Economics of Slavery and Expansion

By Antoine “King Toine” Wright. Monday, August 29th, 2022.

The economics of slavery was greatly dependent on the expansion into the mainland United States. Multiple factors affected the actual expansion such as the developing states had been either free, slave, or undecided by the 1800’s and much of the expansion into west of the country. Another impact on expansion was the discourse over slavery became apparent and led to many deals and agreements, such as the Missouri Compromise. The 1820 compromise explained that Missouri would join the Union as a slave state and Maine would be a free state, though slavery would not be permitted in the northern Louisiana Territory. Before this agreement, the Ohio River was what separated the free states from the slave ones. The expansion returned when the compromise was disturbed by the Mexican-American War of 1846. Additionally, the production of cotton had a vital impact on both territorial expansion and the economic foundations of slavery. Innovations such as railroads was another factor. Furthermore, religion and ideologies fueled a lot of migration.

By the 1850’s, over 50% of the slaves in the southern United States worked in the cotton fields, where the crop was the “King of the South”, where many factors influenced the way that slavery became the new way of the economy. First, many of the slave-holding movements were directed by agricultural and industrial opportunities. In the late 1700’s, only six states in the South worked with cotton but by 1850 the numbers increased by 13. Second, much of the demand was driven by British buyers while internal slave trading and businesses were profitable. Third, plantations in the lower south rejected urbanization, often refusing to educate and build infrastructure for their slaves.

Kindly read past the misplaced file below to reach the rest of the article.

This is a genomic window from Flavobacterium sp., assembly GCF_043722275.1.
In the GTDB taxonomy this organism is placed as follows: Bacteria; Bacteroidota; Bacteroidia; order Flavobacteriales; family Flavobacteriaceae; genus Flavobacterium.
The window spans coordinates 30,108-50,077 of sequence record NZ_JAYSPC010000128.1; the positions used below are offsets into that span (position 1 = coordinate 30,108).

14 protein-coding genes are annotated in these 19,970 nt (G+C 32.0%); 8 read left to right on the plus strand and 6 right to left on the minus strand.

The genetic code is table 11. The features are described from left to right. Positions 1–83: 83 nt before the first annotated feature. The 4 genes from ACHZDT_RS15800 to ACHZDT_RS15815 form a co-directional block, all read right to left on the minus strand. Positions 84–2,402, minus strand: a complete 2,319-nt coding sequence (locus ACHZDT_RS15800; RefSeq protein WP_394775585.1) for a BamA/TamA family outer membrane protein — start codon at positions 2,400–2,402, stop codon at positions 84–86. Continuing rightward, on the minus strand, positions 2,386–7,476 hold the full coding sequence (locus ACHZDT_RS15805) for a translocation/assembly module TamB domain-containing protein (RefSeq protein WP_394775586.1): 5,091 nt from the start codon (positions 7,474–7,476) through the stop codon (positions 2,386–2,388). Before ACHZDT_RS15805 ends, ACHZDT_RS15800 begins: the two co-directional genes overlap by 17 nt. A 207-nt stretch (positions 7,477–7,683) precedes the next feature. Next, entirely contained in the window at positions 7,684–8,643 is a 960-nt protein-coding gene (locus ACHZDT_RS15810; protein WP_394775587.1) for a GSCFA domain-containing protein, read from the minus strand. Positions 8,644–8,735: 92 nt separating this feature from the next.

However, within urban settings, slaves were often artisans, domestics, or semi-skilled workers. Fourth, the work with cotton and other crops was demanding and unrewarding. The slaves didn’t receive any essentials or nutritional diets at all. The system was very oppressive with sexual exploitation and the conditions led to rebellious acts which resulted in capital punishment and other horrendous actions.

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